“I bet these are the best wontons you will ever have in Karachi,’’ Ali Abbas, a resident of North Nazimabad, said while munching on his freshly-fried wontons. He bought those wontons from a small shop behind Dolmen Mall in Block E, the heart of North Nazimabad, arguably the most literate and aesthetically planned area of Karachi.
‘’I have been coming here since I was a child. Initially, they only had samosas and pakoras but over time, they introduced other varieties, such as wontons and cutlets,” Abbas said of the shop, which has expanded its businesses over the past decade – and even attracts customers from the upscale neighborhoods of Defense and Clifton, about 50 kilometers down south.
‘We are happy that the area has developed so much. It brings business for us. People from Defence and Clifton also come here now, due to the presence of various malls and Hyderi market,’’ says Muffadil Saifuddin, a third generation owner of a gift shop in Barkat e Hyderi, the area’s commercial hub and the main attraction for visitors from across the city.
The businesses including the wonton and gift shops that have been operating in the vicinity for years, have benefited a great deal from the commercial development in the area. However, many big brands along with new breed of entrepreneurs have also reached out to North Nazimabad to capitalize on business opportunities offered by this emerging but lucrative market – a goldmine for retail businesses.
‘’There is more (liquidity) money in North Nazimabad and Gulshan e Iqbal, than Defence and Clifton put together,” says Shalim Reuben who is head of sales and marketing at Ego, a chain of retail outlets that deals in women wear.
Today North Nazimabad is home to various national and international brands, a strong indication that it is an emerging upscale market for businesses, especially those focused on retail.
Some of the leading brands, such as Ego, Khaadi, Junaid Jamshed (J.), QnH, Denims and Gul Ahmed have their outlets in Hyderi, Dolmen Mall. Even food lovers don’t have to look beyond this area, which has a strong presence of the world’s top food chains – the likes of Pizza Hut, McDonald’s, Burger King, Hardees, KFC, Subway and Dunkin Donuts to name a few.
North Nazimabad, which has a population of 1 million, is said to be one of the best examples of town planning in Pakistan which was initiated around late 50’s for Federal Officers. However, due to the shift of capital to Islamabad, the land was sold to general public; especially migrants from India. As time passed, commercialization took over this low inhabited area and today it is considered as a ‘Concrete Jungle’ and one of the most populated areas of Karachi.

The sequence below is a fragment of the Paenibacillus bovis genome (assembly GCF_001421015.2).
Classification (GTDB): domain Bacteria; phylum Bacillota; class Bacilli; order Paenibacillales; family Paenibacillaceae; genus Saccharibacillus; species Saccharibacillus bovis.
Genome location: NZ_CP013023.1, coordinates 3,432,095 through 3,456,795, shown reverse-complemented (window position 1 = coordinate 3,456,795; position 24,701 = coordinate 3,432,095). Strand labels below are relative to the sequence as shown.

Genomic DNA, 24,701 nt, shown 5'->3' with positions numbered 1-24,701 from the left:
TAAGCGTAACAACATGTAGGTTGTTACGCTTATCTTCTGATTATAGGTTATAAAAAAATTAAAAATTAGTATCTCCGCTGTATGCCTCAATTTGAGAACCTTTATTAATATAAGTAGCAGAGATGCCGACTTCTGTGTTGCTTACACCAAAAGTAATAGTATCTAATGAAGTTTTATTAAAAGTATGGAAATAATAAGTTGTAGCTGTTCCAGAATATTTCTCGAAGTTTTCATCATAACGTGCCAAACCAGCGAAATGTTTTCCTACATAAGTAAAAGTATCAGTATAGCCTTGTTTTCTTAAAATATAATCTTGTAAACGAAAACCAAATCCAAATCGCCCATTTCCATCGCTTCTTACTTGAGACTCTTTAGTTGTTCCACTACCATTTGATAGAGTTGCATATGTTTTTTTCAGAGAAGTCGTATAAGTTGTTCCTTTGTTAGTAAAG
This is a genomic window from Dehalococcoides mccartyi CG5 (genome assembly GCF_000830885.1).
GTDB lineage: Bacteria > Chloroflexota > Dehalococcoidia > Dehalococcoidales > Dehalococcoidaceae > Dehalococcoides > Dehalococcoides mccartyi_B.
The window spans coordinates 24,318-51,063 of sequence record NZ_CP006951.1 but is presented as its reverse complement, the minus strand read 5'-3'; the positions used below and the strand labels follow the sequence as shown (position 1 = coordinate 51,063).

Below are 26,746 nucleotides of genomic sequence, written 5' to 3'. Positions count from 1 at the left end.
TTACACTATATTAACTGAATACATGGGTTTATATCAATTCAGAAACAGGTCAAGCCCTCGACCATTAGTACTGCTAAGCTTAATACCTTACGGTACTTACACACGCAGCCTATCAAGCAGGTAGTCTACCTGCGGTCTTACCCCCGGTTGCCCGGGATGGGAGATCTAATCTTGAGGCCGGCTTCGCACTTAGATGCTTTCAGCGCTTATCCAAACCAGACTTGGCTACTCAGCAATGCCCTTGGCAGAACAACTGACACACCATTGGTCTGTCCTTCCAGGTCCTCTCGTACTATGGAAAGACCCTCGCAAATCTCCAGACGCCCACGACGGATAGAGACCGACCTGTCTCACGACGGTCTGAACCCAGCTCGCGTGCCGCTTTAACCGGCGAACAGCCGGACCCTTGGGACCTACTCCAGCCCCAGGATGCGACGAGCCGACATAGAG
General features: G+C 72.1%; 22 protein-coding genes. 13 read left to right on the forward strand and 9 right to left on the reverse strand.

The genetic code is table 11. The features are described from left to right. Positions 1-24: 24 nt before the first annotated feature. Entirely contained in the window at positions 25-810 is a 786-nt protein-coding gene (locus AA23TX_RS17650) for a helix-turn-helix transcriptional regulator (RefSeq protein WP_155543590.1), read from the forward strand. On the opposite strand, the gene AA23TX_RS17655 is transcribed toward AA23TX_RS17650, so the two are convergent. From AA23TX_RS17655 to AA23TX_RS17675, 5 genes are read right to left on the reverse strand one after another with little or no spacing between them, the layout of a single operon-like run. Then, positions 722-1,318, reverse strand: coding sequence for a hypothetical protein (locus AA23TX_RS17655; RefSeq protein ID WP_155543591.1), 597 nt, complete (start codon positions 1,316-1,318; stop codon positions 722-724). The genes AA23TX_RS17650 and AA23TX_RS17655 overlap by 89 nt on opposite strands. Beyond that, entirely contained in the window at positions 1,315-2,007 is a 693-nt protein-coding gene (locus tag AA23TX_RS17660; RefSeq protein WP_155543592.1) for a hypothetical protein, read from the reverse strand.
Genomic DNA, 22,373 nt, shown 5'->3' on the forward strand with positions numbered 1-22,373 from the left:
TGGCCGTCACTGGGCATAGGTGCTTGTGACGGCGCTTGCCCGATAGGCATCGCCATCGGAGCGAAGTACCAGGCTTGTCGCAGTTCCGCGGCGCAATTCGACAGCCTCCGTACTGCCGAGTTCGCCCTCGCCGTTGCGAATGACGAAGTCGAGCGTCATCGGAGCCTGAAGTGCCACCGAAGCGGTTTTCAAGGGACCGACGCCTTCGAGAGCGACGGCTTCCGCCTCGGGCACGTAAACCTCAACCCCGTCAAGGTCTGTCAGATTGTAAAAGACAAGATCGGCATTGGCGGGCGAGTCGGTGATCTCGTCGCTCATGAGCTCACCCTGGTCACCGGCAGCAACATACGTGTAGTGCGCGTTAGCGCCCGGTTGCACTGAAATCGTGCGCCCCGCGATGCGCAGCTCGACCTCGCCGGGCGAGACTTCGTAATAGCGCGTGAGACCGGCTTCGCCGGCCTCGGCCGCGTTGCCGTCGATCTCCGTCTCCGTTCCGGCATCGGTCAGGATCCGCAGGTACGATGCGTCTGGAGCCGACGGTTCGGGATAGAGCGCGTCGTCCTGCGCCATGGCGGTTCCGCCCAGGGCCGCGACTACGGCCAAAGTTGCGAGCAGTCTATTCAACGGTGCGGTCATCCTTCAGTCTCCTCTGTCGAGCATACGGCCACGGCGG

If one takes a tour from Shershah Suri Road to Nagan Chowrangi bridge, he will find high-rise buildings on either side of the road, exchange offices, international standard shopping malls, travel agencies, wedding halls and a continuous hustle bustle of traffic – an evidence that the town once planned for the elite has slowly become home to a group that is surely bigger in size than the elite: the middle income class.
”The individual buying power of a household might be lower than a family residing in posh areas, but the collective buying power of whole North Nazimabad makes it quite an attractive market for all retail brands, even the high-end ones,” an official from QnH said.
Spread over 50 square kilometers, the area has 10 union councils and is home to a large population that is educated and well informed in their decisions thus making it a lucrative market. Not only are the major brands inclining towards the presence of a large population in this area, but also the real estate sector knows the value of the vicinity.
According to industry sources –the green bus project, dense and diverse population and availability of empty plots and bungalows are the factors that are pulling the builders towards Nazimabad. Investors are willing to invest in what they assume to be a gold mine.
The roads facing commercial and residential plots of 500-1000 square yards are currently a hot selling cake. “The average prices of these properties almost jumped four times from Rs 2.5 million to Rs12.5 million in last 10 years,’’ says a member of Association of Builders and Developers (Pakistan). He also added that builders are willing to pay any price, because they are sure to earn double profits after the construction of residential and commercial projects on these lands.
Long lost in the midst of corrupt and incompetent administration, this area of Karachi holds more than a few titles on its name. It has a first-class cricket stadium, its own mass transit railway track, well-planned water and drainage system, highest literacy rate in the city, six universities that include a medical and dental college, over 20 mosques belonging to diverse communities, separate supermarkets and parks for all blocks, numerous hospitals and schools that add value to the vicinity. While touring on 100-feet wide roads of Nazimabad; presence of larger than life billboards, the festivity in markets, glooming faces of the working class and rapidly growing economic value of the locality will tell you the main purpose for which Nazimabad was once constructed – to provide a better lifestyle to the citizens of Karachi.
Reuben of Ego, summed up the commercial significance of North Nazimabad by comparing to one of the city’s largest commercial areas:
‘’Nazimabad’s sales are equivalent to that in Tariq Road; mainly due to the density of population.’’
Additinoal reporting by Arshad Hussain